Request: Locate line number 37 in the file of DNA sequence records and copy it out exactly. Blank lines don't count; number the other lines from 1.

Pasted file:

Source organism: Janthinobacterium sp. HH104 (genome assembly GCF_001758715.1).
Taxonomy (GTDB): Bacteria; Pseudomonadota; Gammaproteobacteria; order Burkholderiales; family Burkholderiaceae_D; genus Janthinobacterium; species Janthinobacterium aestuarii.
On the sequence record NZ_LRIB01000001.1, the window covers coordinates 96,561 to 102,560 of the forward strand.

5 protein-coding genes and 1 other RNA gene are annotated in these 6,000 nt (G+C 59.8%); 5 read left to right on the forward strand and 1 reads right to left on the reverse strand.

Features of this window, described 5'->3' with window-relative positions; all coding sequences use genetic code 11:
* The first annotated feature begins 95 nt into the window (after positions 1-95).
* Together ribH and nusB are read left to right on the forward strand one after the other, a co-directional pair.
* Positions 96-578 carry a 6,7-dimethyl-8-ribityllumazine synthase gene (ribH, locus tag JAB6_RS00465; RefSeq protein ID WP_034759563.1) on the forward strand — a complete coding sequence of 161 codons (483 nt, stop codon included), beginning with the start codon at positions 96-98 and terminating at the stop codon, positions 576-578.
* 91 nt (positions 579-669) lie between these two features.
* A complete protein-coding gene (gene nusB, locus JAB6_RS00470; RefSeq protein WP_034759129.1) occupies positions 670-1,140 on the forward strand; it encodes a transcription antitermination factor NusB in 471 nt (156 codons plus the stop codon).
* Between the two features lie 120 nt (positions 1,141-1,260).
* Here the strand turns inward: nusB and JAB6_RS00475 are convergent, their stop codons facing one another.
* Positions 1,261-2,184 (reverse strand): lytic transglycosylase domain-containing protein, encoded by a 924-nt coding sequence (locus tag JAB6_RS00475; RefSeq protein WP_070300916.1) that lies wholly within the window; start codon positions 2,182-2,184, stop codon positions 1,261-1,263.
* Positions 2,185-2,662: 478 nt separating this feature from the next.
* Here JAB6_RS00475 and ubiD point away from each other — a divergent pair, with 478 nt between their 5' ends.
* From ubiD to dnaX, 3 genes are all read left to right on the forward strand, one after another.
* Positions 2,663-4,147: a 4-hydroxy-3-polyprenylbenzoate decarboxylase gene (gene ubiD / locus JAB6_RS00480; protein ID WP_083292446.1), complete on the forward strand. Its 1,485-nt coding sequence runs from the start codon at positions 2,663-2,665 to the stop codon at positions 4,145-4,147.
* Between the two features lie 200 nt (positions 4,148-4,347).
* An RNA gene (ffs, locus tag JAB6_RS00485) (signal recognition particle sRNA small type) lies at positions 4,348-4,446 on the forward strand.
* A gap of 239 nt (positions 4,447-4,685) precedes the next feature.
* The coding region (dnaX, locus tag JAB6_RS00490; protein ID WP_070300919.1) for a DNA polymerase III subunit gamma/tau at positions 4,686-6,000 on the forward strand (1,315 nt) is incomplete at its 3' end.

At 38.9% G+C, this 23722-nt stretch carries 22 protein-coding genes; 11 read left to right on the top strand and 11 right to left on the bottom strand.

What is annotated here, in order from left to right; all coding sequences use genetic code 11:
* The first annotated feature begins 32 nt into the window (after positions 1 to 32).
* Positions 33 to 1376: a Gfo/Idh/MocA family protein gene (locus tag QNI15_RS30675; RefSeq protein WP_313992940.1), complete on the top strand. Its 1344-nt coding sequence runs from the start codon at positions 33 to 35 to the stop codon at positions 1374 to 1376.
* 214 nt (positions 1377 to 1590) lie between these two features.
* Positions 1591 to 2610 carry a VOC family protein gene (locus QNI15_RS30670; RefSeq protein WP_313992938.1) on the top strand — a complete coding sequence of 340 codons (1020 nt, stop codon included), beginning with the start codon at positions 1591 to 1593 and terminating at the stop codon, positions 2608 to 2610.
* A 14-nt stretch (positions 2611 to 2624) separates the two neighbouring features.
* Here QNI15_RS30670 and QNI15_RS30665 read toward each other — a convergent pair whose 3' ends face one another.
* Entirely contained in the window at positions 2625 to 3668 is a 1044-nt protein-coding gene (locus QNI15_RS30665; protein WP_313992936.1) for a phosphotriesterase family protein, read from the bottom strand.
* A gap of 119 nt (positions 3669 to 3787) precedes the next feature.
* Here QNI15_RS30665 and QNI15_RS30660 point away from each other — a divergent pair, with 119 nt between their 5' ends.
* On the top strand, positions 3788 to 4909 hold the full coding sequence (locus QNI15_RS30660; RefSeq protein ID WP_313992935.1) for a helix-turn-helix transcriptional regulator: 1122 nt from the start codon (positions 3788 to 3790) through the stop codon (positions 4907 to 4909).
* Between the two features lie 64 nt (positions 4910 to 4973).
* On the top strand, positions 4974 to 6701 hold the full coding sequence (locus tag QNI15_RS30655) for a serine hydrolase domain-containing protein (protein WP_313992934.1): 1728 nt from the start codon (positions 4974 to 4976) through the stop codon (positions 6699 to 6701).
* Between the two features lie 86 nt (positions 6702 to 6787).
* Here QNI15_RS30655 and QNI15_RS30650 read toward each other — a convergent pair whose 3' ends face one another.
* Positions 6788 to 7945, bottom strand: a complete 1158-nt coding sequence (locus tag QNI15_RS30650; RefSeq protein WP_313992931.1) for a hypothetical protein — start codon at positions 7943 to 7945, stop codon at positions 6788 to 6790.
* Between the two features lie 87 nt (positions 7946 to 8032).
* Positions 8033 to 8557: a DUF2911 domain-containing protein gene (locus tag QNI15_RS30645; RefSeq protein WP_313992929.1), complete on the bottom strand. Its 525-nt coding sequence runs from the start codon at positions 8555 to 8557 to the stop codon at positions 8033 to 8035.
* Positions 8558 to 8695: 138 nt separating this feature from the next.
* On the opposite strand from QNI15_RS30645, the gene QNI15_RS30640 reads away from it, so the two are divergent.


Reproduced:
* Here QNI15_RS30655 and QNI15_RS30650 read toward each other — a convergent pair whose 3' ends face one another.